The Canadian International Resources and Development Institute (CIRDI) Canadian Coalition for Global Health Research (CCGHR) Health Impact Assessment Learning & Development Program took place recently in Mongolia. Coordinated through the leadership of CCGHR members Oyunaa Lkhagvasuren, Colleen Davison, and Craig Janes, the program involved a 12 day intensive training experience on health impact assessment that HEC Lab's Dee Lewis was a part of. The CCGHR has now published a short video that captures the experience on their website. You can read more about the experience and watch the video here.
The International Indigenous Policy Journal has published the article titled Leashes and Lies: Navigating the Colonial Tensions of Institutional Ethics of Research Involving Indigenous Peoples in Canada in its latest issue (Vol. 6, Iss. 3). You can read the abstract below and download the whole article from here. Abstract: Ethical standards of conduct in research undertaken at Canadian universities involving humans has been guided by the three federal research funding agencies through the Tri-Council Policy Statement: Ethical Conduct for Research Involving Humans (or TCPS for short) since 1998. The statement was revised for the first time in 2010 and is now commonly referred to [...]
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First Monday has published an article by HEC Lab alumnus, Brittany White, HEC Lab Research Director, Dr. Heather Castleden, and Dr. Anatoliy Gruzd. Based on White's thesis work for her Master's degree, it is titled "Talking to Twitter users: Motivations behind Twitter use on the Alberta oil sands and the Northern Gateway Pipeline," and can be accessed at First Monday's website here.
On Friday, January 23rd, HEC Lab member and PhD candidate, Diana (Dee) Lewis-Campbell will present her PhD proposal in Rm. 1116 of the McCain Building at Dalhousie University. The proposal presentation is titled: "Tlilnuo'lti'k - Weji-sqalia'timk - How We Will Be Mi'kmaq on Our Land: Working together with Pictou Landing First Nation to Redefine a Healthy Community" and will begin at 2:30pm in the afternoon. We hope to see you there!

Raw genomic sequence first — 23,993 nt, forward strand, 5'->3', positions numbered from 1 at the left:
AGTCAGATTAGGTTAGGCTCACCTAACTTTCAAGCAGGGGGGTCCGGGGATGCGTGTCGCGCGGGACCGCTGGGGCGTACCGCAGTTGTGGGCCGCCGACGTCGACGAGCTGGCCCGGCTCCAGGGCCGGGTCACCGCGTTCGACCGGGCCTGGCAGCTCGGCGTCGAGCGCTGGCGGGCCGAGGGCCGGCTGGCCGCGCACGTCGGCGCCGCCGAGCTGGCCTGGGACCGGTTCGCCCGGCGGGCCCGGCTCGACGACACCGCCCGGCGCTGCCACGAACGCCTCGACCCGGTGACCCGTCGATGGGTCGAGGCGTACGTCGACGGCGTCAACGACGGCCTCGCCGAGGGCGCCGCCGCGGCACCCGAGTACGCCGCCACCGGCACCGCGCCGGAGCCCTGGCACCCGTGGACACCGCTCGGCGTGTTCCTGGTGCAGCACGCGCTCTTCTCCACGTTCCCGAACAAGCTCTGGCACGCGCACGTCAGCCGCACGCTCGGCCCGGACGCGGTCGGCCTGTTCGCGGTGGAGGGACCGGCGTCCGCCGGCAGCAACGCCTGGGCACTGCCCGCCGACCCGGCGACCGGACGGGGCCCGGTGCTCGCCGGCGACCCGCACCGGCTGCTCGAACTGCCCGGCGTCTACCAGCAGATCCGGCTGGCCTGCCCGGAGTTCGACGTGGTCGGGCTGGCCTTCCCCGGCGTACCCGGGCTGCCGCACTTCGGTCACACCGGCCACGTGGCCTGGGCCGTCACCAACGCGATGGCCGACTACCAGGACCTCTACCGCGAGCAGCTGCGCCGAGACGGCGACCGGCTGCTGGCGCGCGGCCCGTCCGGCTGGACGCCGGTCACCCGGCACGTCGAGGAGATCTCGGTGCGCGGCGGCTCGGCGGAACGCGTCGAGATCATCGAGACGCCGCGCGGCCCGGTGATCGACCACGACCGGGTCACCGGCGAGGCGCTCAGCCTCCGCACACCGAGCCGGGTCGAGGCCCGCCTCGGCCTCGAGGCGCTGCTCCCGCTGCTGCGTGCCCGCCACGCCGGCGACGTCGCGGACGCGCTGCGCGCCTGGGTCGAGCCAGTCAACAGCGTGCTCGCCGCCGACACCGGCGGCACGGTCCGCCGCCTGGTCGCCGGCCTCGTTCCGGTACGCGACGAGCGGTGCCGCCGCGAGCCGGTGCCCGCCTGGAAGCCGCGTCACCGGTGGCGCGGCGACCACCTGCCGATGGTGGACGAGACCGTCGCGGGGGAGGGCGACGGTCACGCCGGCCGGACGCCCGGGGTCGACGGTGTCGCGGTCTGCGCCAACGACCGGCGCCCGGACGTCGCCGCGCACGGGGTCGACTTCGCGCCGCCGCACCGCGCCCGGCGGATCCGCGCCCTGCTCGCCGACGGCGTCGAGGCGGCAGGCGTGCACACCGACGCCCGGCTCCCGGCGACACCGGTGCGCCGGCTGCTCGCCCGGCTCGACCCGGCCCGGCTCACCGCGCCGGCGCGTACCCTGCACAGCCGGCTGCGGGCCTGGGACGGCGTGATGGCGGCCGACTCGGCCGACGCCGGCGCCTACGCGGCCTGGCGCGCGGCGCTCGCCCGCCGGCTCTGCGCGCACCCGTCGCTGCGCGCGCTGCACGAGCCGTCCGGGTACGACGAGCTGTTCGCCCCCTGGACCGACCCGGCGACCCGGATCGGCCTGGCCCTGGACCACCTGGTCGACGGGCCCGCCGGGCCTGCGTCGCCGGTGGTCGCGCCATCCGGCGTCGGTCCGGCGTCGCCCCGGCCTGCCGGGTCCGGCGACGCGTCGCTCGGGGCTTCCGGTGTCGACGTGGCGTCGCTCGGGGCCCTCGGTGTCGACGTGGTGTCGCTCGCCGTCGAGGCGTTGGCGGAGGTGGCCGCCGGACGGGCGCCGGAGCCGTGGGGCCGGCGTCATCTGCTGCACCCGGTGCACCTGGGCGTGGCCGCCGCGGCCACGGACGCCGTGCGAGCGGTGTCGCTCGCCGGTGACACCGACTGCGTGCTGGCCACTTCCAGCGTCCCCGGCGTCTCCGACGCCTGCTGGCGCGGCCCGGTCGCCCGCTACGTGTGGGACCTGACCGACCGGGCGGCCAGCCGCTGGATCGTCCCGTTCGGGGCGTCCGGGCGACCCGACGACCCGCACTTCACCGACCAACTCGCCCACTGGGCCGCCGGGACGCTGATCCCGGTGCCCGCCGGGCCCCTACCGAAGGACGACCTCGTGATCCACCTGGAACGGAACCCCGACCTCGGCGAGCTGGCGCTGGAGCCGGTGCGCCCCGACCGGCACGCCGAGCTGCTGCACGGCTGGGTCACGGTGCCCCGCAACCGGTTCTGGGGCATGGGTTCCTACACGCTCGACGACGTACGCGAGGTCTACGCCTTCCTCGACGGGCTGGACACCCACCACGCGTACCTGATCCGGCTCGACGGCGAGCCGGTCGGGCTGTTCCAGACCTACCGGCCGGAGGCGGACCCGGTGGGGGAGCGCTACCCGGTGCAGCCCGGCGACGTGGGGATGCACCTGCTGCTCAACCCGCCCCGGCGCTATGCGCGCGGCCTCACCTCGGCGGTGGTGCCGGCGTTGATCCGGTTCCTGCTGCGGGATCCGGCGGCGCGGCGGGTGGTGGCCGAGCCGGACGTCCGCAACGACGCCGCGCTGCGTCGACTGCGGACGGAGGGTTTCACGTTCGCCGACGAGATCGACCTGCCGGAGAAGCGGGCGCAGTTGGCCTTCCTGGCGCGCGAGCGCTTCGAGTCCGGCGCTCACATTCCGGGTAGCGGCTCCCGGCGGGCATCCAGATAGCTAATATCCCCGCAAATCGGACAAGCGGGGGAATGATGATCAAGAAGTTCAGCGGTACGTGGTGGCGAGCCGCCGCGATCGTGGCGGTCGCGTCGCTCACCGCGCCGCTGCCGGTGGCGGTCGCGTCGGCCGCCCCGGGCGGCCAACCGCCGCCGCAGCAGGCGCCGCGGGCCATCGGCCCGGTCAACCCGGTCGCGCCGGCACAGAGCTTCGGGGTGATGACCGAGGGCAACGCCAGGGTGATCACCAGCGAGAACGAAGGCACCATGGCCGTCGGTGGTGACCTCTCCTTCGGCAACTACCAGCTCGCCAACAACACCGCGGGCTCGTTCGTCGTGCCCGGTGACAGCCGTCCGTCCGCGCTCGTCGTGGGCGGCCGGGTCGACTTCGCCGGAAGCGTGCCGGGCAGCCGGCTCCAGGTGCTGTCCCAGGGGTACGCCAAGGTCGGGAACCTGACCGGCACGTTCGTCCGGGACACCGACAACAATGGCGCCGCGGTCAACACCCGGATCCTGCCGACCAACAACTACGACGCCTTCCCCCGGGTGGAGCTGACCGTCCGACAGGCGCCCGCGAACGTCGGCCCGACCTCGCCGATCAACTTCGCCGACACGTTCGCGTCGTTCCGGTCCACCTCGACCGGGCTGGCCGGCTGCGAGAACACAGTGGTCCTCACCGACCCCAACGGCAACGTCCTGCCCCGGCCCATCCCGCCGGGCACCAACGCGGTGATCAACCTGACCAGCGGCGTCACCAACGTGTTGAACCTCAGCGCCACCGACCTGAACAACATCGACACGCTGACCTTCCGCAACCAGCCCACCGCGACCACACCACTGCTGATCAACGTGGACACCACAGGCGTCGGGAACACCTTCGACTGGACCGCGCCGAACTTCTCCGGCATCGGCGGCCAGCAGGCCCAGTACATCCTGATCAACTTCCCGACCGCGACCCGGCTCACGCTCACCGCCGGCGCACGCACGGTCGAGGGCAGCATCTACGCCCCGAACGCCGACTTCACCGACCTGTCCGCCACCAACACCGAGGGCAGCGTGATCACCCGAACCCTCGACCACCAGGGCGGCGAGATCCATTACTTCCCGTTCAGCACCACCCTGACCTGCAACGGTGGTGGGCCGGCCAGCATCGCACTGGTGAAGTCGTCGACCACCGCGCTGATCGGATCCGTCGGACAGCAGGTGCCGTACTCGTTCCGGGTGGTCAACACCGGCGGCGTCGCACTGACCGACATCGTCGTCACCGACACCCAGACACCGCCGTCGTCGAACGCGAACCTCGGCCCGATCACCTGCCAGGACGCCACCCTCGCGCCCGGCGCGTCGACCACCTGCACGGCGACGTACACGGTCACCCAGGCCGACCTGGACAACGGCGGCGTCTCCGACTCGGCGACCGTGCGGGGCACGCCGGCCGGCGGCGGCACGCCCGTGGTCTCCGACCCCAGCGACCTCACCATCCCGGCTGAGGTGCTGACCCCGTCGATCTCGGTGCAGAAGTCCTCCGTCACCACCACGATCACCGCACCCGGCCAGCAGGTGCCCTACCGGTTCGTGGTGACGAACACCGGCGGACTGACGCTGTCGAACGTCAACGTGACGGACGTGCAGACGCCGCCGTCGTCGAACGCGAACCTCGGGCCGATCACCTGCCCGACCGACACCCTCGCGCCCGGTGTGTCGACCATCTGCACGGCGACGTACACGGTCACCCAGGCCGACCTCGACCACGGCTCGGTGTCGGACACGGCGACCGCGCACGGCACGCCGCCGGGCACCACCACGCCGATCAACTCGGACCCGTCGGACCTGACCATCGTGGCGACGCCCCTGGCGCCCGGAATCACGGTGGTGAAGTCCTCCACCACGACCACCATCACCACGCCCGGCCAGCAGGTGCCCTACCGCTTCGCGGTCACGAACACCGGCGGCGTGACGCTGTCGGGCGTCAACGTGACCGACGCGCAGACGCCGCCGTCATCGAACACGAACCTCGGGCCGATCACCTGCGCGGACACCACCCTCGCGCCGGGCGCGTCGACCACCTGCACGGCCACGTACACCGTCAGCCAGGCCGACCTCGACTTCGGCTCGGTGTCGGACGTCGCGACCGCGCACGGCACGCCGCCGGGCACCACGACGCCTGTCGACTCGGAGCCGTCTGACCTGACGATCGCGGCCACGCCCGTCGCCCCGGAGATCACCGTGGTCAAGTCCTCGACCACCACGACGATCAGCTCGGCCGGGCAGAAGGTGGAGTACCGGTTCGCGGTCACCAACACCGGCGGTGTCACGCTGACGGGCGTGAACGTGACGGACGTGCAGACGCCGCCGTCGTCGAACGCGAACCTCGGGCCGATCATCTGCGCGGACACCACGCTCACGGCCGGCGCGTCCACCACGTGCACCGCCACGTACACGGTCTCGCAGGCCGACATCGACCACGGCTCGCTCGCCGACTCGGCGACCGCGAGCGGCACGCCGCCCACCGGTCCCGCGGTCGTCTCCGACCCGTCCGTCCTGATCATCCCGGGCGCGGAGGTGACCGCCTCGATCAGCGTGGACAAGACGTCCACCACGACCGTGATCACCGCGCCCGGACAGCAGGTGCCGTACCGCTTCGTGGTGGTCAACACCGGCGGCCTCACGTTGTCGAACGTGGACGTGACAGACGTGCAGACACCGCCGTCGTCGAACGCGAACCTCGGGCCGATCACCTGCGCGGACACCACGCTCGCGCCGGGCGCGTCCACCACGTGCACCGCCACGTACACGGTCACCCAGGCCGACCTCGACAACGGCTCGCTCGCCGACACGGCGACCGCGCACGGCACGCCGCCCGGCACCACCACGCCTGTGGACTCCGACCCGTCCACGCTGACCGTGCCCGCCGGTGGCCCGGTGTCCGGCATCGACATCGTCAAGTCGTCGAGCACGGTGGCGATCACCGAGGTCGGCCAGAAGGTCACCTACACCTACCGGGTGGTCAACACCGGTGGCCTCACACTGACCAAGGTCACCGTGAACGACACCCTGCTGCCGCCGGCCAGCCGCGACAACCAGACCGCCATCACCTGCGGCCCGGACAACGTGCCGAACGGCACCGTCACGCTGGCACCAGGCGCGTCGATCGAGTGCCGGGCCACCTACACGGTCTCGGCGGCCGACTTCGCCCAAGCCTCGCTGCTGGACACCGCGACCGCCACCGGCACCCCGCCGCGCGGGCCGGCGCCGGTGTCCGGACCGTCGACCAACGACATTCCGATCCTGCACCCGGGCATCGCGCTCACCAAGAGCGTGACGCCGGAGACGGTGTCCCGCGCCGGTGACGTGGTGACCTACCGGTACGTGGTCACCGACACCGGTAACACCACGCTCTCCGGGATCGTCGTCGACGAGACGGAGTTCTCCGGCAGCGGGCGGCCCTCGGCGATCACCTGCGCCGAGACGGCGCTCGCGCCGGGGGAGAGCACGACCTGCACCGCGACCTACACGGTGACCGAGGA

Breaking News CIHR's Governing Council has been making some critical decisions (http://www.cihr-irsc.gc.ca/e/48534.html) that are likely to have some serious consequences for health research and health outcomes in Canada. There have been a number of responses, largely coming from a number of 13 CIHR Institute Advisory Boards, with the Institute of Aboriginal Peoples' Health IAB leading the way with open letters to the CIHR President and Governing Council. Since then, senior Aboriginal health research scholars have been mobilizing, led by Fred Wien (Professor Emeritus , Dalhousie University and former Deputy Director of the Royal Commission on Aboriginal Peoples) and Rod McCormick (Professor and [...]
“Looking Back, Moving Forward: Aboriginal Health Research in Canada” Public Panel Discussion at Dalhousie University on Nov. 27th
Please join the HEC Lab's Diana Lewis-Campbell as she moderates a discussion by three outstanding panelists, Fred Wien, Amy Bombay and Debbie Martin, about the changes in Aboriginal health research over the last 25 years. The public panel discussion is part of the Atlantic Health Promotion Research Centre Speaker Series and will take place Thursday, November 27th at 7pm in Room 303 of Dalhousie University's Student Union Building (6136 University Avenue). Guiding question: What should Aboriginal health research look like in the future?
An article co-authored by members of the HEC Lab has been recently published in the journal Health and Place. The first author, Jen Organ, is a HEC Lab alumna, and the article is titled: "Contemporary programs in support of traditional ways: Inuit perspectives on community freezers as a mechanism to alleviate pressures on wild food access in Nain, Nunatsiavut". You can reach the article directly until December 18th, 2014 by accessing this link.
HEC LAB's Heather Castleden and Emily Skinner recently contributed to a 20-case-study volume on "Adaptation to Climate Change through Water Resources Management: Capacity, Equity and Sustainability" published in August 2014 by Earthscan/Routledge. Their chapter is on Indigenous water rights in Canada. Book Description The impacts of human-induced climate change are largely mediated by water, such as alterations in precipitation and glacial melt patterns, variations in river flow, increased occurrence of droughts and floods, and sea level rise in densely populated coastal areas. Such phenomena impact both urban and rural communities in developed, emerging, and developing countries. Taking a systems approach, this [...]